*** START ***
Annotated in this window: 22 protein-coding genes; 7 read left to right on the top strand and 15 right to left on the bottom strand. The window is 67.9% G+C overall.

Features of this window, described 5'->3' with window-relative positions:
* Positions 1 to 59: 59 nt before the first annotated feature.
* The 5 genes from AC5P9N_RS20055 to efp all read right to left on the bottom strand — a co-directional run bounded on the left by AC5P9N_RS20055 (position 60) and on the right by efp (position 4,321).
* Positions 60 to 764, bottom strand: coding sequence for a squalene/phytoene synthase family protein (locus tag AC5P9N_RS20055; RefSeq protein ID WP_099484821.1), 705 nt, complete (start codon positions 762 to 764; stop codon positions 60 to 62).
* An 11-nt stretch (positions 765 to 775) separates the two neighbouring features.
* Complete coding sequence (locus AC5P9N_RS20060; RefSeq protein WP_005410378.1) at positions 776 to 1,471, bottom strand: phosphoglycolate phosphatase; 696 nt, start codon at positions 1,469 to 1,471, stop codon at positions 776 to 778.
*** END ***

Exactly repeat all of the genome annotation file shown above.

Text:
Annotated in this window: 22 protein-coding genes; 7 read left to right on the top strand and 15 right to left on the bottom strand. The window is 67.9% G+C overall.

Features of this window, described 5'->3' with window-relative positions:
* Positions 1 to 59: 59 nt before the first annotated feature.
* The 5 genes from AC5P9N_RS20055 to efp all read right to left on the bottom strand — a co-directional run bounded on the left by AC5P9N_RS20055 (position 60) and on the right by efp (position 4,321).
* Positions 60 to 764, bottom strand: coding sequence for a squalene/phytoene synthase family protein (locus tag AC5P9N_RS20055; RefSeq protein ID WP_099484821.1), 705 nt, complete (start codon positions 762 to 764; stop codon positions 60 to 62).
* An 11-nt stretch (positions 765 to 775) separates the two neighbouring features.
* Complete coding sequence (locus AC5P9N_RS20060; RefSeq protein WP_005410378.1) at positions 776 to 1,471, bottom strand: phosphoglycolate phosphatase; 696 nt, start codon at positions 1,469 to 1,471, stop codon at positions 776 to 778.